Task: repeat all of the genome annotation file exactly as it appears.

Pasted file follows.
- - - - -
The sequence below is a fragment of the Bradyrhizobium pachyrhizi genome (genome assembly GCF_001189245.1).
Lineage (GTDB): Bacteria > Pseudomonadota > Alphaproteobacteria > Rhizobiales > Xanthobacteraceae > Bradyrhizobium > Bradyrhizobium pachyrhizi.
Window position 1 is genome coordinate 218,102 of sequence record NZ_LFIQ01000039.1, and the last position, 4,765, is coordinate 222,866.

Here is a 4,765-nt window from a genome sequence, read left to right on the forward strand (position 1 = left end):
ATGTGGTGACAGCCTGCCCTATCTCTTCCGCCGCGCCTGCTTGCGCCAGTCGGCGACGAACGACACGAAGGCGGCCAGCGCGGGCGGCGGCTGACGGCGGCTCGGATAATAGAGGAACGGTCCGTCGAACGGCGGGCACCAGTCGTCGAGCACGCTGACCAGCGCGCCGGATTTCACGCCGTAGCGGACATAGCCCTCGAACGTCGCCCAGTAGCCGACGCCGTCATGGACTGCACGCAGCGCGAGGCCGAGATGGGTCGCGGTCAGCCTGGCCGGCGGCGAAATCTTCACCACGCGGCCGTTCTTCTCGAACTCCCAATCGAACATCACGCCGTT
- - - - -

The sequence below is a fragment of the Bradyrhizobium pachyrhizi genome (genome assembly GCF_001189245.1).
Lineage (GTDB): Bacteria > Pseudomonadota > Alphaproteobacteria > Rhizobiales > Xanthobacteraceae > Bradyrhizobium > Bradyrhizobium pachyrhizi.
Window position 1 is genome coordinate 218,102 of sequence record NZ_LFIQ01000039.1, and the last position, 4,765, is coordinate 222,866.

Here is a 4,765-nt window from a genome sequence, read left to right on the forward strand (position 1 = left end):
ATGTGGTGACAGCCTGCCCTATCTCTTCCGCCGCGCCTGCTTGCGCCAGTCGGCGACGAACGACACGAAGGCGGCCAGCGCGGGCGGCGGCTGACGGCGGCTCGGATAATAGAGGAACGGTCCGTCGAACGGCGGGCACCAGTCGTCGAGCACGCTGACCAGCGCGCCGGATTTCACGCCGTAGCGGACATAGCCCTCGAACGTCGCCCAGTAGCCGACGCCGTCATGGACTGCACGCAGCGCGAGGCCGAGATGGGTCGCGGTCAGCCTGGCCGGCGGCGAAATCTTCACCACGCGGCCGTTCTTCTCGAACTCCCAATCGAACATCACGCCGTT